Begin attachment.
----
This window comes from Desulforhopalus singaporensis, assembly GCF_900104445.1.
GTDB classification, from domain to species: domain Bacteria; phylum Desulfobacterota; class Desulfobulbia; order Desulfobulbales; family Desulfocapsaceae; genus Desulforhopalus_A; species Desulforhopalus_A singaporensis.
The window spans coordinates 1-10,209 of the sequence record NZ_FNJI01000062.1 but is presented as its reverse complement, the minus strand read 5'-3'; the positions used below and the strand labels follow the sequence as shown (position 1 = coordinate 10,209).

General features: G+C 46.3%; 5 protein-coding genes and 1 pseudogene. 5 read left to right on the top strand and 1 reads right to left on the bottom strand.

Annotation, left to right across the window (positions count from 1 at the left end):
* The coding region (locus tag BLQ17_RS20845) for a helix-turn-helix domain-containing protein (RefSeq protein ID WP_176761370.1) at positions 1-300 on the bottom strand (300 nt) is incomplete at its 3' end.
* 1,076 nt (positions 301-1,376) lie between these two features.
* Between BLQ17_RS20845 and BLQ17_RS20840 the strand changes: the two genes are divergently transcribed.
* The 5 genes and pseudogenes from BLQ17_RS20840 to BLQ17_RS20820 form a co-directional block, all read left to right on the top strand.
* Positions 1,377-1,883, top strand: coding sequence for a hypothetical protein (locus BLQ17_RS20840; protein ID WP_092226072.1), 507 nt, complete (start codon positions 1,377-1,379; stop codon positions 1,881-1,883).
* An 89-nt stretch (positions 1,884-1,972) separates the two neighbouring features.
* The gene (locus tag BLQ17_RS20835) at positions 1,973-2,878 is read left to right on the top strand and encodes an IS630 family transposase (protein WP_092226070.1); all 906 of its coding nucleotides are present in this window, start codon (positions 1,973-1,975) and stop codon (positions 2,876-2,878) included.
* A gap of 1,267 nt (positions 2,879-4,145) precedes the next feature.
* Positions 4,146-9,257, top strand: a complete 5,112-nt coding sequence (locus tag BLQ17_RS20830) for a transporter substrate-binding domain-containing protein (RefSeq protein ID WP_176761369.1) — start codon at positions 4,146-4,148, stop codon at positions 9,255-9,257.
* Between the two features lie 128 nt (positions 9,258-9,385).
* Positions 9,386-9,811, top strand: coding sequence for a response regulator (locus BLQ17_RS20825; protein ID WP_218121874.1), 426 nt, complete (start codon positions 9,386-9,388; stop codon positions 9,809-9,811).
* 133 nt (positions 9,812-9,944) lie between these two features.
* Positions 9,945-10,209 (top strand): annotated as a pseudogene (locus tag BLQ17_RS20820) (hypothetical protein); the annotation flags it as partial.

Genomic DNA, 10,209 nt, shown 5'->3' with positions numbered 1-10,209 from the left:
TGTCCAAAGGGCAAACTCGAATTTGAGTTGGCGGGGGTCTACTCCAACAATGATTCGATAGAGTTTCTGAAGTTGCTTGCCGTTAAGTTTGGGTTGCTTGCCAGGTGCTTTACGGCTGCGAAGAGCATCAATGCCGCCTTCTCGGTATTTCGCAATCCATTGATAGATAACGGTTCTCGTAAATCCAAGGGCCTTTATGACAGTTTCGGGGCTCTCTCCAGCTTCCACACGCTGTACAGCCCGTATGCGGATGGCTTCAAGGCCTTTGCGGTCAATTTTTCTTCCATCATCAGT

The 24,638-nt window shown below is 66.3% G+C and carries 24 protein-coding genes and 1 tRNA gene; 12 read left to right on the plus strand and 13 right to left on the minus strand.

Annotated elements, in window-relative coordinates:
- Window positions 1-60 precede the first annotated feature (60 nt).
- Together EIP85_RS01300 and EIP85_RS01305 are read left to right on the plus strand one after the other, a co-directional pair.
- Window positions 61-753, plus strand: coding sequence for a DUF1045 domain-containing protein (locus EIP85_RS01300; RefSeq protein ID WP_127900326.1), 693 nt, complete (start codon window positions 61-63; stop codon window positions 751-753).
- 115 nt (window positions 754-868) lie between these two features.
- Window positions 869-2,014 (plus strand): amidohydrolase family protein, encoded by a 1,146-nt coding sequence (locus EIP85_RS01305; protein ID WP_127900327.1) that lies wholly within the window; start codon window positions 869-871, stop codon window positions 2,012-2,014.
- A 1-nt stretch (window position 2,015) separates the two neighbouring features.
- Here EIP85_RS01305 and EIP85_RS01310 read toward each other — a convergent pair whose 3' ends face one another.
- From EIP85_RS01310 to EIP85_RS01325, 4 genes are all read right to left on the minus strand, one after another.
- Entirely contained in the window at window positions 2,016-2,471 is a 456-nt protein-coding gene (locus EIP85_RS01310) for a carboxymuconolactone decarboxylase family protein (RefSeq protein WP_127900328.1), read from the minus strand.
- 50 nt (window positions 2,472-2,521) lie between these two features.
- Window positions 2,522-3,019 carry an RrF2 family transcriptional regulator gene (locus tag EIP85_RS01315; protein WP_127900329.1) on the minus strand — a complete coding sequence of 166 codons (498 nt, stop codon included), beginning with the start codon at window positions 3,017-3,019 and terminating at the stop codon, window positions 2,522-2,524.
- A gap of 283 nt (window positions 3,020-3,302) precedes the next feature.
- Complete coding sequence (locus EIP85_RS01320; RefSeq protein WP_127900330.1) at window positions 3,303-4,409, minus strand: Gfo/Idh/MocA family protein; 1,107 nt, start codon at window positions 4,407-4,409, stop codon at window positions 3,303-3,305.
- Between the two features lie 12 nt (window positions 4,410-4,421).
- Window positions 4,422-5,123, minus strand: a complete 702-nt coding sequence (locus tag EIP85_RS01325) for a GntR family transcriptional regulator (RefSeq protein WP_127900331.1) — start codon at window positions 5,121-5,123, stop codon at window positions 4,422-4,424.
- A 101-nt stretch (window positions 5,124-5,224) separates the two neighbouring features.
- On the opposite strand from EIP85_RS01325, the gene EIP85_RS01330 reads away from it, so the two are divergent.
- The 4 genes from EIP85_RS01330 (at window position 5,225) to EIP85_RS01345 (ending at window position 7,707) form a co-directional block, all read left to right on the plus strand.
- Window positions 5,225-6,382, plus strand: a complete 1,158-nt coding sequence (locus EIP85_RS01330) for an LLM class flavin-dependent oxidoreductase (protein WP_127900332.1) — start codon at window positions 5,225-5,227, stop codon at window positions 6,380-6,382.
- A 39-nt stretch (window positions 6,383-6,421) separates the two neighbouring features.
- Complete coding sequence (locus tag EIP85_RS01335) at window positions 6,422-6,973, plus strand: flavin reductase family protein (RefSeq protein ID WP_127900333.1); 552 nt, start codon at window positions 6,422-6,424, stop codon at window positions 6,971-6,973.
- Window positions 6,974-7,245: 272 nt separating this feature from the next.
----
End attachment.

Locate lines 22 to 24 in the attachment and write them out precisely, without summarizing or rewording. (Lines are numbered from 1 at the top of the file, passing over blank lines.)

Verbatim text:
Annotated elements, in window-relative coordinates:
- Window positions 1-60 precede the first annotated feature (60 nt).
- Together EIP85_RS01300 and EIP85_RS01305 are read left to right on the plus strand one after the other, a co-directional pair.